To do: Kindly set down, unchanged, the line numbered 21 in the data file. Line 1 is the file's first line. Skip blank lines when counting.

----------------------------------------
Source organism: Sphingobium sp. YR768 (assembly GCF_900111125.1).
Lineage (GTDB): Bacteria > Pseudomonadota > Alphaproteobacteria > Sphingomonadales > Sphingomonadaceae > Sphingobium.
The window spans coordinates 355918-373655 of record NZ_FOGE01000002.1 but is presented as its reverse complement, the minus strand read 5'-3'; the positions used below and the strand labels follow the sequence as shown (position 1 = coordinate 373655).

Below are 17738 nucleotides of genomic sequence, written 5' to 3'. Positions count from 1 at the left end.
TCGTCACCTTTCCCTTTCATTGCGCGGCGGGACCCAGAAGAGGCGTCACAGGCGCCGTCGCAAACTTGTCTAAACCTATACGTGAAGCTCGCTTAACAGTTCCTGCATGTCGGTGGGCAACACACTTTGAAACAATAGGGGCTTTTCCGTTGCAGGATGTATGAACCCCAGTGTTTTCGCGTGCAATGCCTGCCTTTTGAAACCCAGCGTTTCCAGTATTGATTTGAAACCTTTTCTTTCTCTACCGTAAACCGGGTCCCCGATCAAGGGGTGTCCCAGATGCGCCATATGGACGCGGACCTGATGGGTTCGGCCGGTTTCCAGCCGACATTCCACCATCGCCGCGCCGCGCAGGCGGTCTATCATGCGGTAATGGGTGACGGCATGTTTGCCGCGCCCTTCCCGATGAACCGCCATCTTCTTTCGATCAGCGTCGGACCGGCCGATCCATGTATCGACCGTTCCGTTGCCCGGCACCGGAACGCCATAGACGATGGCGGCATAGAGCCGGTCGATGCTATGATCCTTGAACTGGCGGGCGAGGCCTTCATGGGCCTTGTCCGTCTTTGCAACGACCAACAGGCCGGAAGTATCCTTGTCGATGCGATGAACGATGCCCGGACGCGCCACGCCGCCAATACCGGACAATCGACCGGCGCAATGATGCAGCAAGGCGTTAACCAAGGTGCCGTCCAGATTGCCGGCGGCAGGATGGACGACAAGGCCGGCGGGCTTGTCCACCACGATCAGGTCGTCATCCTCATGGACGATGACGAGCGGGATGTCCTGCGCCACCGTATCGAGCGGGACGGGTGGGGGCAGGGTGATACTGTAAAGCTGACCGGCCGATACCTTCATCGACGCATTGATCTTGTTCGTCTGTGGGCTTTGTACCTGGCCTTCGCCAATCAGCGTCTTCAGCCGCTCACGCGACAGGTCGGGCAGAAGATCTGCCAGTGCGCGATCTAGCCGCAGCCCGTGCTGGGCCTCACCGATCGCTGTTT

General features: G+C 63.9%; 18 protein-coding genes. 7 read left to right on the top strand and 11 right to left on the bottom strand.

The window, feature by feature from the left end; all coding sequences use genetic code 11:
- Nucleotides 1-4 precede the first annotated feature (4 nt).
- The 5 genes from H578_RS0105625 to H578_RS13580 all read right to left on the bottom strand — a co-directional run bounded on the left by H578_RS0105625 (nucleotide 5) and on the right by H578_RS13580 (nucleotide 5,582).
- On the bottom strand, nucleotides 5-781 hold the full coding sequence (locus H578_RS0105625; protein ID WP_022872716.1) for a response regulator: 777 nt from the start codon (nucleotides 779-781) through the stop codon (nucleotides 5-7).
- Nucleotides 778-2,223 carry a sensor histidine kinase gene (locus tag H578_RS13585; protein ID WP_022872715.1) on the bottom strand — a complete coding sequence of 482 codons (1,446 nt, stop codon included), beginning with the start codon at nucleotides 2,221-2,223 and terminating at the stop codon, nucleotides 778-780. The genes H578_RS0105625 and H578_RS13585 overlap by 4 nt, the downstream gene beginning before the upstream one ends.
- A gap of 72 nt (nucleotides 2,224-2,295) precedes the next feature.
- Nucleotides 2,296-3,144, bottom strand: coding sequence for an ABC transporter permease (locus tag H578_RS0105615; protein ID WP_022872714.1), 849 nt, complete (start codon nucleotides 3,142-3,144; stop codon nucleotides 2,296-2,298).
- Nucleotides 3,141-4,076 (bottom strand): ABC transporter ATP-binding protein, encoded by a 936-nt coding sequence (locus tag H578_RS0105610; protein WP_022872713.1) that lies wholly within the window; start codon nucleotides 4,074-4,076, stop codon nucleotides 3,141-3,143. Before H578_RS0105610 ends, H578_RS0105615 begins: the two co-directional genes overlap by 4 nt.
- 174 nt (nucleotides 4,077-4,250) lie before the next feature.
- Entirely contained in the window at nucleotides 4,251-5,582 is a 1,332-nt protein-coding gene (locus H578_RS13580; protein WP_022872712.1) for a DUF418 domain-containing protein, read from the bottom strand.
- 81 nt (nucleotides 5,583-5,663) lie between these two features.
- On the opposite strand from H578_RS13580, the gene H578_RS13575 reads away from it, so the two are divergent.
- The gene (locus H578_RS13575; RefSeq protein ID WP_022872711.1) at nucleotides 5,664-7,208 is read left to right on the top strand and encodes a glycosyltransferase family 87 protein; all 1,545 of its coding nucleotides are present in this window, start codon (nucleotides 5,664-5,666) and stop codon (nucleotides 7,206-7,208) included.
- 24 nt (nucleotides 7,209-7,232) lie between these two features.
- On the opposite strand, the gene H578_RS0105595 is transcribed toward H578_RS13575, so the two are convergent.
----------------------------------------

- On the opposite strand, the gene H578_RS0105595 is transcribed toward H578_RS13575, so the two are convergent.